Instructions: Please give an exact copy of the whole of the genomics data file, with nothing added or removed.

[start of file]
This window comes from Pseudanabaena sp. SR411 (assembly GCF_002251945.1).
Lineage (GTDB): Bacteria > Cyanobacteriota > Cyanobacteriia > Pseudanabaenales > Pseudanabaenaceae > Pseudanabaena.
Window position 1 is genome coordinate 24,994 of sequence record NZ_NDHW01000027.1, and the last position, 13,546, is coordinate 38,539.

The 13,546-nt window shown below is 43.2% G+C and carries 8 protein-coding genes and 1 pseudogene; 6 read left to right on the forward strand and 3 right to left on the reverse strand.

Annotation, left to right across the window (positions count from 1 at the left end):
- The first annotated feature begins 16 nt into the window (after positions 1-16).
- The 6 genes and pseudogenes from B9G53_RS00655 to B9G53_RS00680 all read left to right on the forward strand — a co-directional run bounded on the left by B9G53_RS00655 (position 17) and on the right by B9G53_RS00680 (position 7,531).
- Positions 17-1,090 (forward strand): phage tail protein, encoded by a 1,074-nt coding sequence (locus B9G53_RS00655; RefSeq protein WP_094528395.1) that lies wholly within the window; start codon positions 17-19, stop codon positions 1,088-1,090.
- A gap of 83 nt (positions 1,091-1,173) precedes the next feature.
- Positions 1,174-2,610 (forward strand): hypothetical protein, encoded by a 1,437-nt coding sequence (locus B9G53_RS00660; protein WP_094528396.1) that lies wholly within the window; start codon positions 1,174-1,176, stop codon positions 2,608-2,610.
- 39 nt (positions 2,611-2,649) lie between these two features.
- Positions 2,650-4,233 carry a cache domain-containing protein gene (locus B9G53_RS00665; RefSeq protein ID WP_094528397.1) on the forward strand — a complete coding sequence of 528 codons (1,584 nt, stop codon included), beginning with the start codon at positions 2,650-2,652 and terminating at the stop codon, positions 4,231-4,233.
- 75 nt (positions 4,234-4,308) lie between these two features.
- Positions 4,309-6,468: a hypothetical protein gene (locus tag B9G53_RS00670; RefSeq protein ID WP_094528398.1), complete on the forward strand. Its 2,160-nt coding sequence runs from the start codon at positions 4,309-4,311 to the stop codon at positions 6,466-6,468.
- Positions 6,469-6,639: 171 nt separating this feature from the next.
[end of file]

This window comes from Pseudanabaena sp. SR411 (assembly GCF_002251945.1).
Lineage (GTDB): Bacteria > Cyanobacteriota > Cyanobacteriia > Pseudanabaenales > Pseudanabaenaceae > Pseudanabaena.
Window position 1 is genome coordinate 24,994 of sequence record NZ_NDHW01000027.1, and the last position, 13,546, is coordinate 38,539.

The 13,546-nt window shown below is 43.2% G+C and carries 8 protein-coding genes and 1 pseudogene; 6 read left to right on the forward strand and 3 right to left on the reverse strand.

Annotation, left to right across the window (positions count from 1 at the left end):
- The first annotated feature begins 16 nt into the window (after positions 1-16).
- The 6 genes and pseudogenes from B9G53_RS00655 to B9G53_RS00680 all read left to right on the forward strand — a co-directional run bounded on the left by B9G53_RS00655 (position 17) and on the right by B9G53_RS00680 (position 7,531).
- Positions 17-1,090 (forward strand): phage tail protein, encoded by a 1,074-nt coding sequence (locus B9G53_RS00655; RefSeq protein WP_094528395.1) that lies wholly within the window; start codon positions 17-19, stop codon positions 1,088-1,090.
- A gap of 83 nt (positions 1,091-1,173) precedes the next feature.
- Positions 1,174-2,610 (forward strand): hypothetical protein, encoded by a 1,437-nt coding sequence (locus B9G53_RS00660; protein WP_094528396.1) that lies wholly within the window; start codon positions 1,174-1,176, stop codon positions 2,608-2,610.
- 39 nt (positions 2,611-2,649) lie between these two features.
- Positions 2,650-4,233 carry a cache domain-containing protein gene (locus B9G53_RS00665; RefSeq protein ID WP_094528397.1) on the forward strand — a complete coding sequence of 528 codons (1,584 nt, stop codon included), beginning with the start codon at positions 2,650-2,652 and terminating at the stop codon, positions 4,231-4,233.
- 75 nt (positions 4,234-4,308) lie between these two features.
- Positions 4,309-6,468: a hypothetical protein gene (locus tag B9G53_RS00670; RefSeq protein ID WP_094528398.1), complete on the forward strand. Its 2,160-nt coding sequence runs from the start codon at positions 4,309-4,311 to the stop codon at positions 6,466-6,468.
- Positions 6,469-6,639: 171 nt separating this feature from the next.